Populations adapt to a variable environment by various processes operating on different time-scales,
i.e. by metabolic regulation (in seconds), gene regulation (minutes), and evolution (days-millennia).
The aim of the here proposed research is to get insights in how these processes interact
and possibly facilitate each other.
Previous research has shown that populations which interact locally in space are more prone to evolve complex regulatory systems (i.e. those capable of 'emergent computation') than the most often studied (and applied) well mixed systems, which tend to employ evolutionary means for adaptation. However the dynamics of such spatial evolutionary processes are not yet well understood.
Our research strategy will be to use the recent insights obtained from various 'genomics' studies (comparative whole genome analysis, micro-arrays,knock-out screens etc.) in the design, initialization and/or fitness evaluation of evolutionary models. We aim to understand to what extent observed design features of the studied genomes are 'generic' and to what extent they are historical accidents or 'special purpose' features.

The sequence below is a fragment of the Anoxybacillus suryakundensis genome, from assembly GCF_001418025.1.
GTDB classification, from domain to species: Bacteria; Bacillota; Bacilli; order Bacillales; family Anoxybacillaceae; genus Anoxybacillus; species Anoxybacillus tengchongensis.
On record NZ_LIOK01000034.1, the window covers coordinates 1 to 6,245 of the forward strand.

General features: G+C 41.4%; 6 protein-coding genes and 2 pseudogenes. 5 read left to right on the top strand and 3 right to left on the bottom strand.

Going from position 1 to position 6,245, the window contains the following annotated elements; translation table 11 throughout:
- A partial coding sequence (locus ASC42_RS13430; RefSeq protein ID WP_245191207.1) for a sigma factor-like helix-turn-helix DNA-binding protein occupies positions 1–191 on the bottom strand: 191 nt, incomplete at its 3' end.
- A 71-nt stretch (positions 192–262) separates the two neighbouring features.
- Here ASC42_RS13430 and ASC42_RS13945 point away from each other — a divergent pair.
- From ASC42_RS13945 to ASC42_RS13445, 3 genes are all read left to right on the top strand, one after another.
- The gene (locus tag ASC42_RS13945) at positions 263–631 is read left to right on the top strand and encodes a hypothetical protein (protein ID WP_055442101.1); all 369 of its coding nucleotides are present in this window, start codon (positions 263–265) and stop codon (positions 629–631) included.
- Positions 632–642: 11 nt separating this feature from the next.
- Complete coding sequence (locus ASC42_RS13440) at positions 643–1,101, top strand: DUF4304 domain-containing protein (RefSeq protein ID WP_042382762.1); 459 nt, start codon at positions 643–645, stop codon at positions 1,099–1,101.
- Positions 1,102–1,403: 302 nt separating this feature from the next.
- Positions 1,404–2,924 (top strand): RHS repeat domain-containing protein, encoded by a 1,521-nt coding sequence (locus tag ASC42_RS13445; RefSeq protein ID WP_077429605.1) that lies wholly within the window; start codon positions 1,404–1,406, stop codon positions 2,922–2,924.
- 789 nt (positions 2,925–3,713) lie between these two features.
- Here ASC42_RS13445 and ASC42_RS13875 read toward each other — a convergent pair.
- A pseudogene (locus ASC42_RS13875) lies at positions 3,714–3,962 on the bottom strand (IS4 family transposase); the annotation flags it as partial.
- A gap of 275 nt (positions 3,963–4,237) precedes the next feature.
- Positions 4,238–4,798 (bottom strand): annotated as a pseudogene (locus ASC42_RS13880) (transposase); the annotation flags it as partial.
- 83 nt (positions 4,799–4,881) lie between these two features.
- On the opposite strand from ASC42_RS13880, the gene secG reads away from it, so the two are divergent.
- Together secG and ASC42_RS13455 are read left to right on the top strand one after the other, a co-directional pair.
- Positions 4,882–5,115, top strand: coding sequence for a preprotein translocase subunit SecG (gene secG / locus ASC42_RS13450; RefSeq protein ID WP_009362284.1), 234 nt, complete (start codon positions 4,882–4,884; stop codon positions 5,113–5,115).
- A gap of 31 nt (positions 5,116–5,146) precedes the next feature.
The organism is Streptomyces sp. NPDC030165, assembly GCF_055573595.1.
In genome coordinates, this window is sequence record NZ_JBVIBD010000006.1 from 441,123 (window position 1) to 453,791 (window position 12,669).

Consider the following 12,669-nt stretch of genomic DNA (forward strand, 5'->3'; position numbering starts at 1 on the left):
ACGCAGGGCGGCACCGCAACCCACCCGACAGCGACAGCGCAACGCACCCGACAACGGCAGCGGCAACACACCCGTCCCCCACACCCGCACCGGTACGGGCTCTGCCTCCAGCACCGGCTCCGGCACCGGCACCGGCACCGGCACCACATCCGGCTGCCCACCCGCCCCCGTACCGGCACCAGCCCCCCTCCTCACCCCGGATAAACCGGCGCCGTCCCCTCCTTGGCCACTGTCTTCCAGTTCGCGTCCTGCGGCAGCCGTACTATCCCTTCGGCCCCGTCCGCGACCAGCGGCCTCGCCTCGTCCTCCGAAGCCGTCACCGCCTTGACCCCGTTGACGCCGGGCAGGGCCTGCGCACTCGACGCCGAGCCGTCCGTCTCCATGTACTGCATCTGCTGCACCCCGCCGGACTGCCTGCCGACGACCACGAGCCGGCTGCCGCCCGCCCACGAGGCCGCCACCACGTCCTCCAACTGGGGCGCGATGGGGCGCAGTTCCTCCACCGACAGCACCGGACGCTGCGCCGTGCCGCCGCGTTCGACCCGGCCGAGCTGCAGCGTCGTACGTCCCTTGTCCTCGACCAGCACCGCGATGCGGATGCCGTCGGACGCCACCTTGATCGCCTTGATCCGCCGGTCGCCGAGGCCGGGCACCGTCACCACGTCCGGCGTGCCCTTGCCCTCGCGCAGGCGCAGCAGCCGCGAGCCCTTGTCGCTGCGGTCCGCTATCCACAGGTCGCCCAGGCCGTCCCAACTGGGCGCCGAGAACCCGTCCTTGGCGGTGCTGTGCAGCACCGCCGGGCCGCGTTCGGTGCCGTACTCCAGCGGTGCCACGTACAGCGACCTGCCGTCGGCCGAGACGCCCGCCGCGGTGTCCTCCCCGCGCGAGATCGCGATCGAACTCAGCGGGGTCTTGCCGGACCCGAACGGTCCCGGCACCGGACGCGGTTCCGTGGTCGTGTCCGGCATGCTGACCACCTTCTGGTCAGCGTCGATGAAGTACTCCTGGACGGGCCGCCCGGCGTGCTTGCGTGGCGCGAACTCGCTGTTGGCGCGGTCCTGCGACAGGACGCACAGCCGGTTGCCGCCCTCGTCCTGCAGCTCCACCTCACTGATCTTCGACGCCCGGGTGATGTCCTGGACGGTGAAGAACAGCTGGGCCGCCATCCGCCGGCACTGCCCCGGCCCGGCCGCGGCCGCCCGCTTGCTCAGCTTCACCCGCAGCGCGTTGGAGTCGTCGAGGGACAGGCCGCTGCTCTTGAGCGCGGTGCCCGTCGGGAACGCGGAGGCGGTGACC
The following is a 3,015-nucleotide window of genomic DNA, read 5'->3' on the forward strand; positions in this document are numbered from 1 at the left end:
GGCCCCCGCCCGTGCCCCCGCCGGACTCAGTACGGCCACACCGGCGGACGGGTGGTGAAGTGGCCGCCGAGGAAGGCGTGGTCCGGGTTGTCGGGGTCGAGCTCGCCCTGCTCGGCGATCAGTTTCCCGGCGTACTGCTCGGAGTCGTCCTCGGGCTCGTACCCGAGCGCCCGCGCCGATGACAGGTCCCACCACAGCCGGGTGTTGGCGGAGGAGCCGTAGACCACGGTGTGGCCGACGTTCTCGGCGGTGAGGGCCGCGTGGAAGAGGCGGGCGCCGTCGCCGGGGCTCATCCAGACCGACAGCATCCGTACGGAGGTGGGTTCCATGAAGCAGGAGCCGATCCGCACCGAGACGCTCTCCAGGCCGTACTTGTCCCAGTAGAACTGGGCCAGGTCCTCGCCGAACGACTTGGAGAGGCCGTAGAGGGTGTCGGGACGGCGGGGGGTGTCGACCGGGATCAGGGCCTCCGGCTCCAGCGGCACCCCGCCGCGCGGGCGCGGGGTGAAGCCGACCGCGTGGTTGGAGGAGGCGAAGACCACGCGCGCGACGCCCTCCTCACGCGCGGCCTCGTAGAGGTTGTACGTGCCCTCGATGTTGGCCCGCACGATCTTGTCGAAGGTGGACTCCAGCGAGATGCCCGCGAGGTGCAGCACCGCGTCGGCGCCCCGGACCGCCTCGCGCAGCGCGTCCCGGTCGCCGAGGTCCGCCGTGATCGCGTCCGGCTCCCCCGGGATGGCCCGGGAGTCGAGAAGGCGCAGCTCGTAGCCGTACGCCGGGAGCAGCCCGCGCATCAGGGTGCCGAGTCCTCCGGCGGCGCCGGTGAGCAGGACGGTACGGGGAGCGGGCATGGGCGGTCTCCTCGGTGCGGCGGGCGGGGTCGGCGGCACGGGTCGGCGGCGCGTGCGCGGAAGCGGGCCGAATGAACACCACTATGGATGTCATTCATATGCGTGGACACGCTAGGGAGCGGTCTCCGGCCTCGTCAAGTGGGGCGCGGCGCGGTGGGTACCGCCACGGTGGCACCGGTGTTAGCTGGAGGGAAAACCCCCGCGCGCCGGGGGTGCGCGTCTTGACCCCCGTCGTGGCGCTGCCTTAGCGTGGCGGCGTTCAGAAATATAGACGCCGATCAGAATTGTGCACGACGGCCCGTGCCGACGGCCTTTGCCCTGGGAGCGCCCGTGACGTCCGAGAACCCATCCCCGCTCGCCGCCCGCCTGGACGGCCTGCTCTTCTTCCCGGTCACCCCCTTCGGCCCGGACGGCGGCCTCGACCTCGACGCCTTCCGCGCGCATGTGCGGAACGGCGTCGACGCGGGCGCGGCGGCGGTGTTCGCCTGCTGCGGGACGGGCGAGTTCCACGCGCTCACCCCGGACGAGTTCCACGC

In this area we have a postion for a Post-Doc for 4 years. Candidates for the funtion have preferentially a background both in biology and in computation. Essential is moreover a strong interest in fundamental research.
For further information contact Prof. Dr. P. Hogeweg (P.Hogeweg@bio.uu.nl). For related work look at our website (http://www-binf.bio.uu.nl)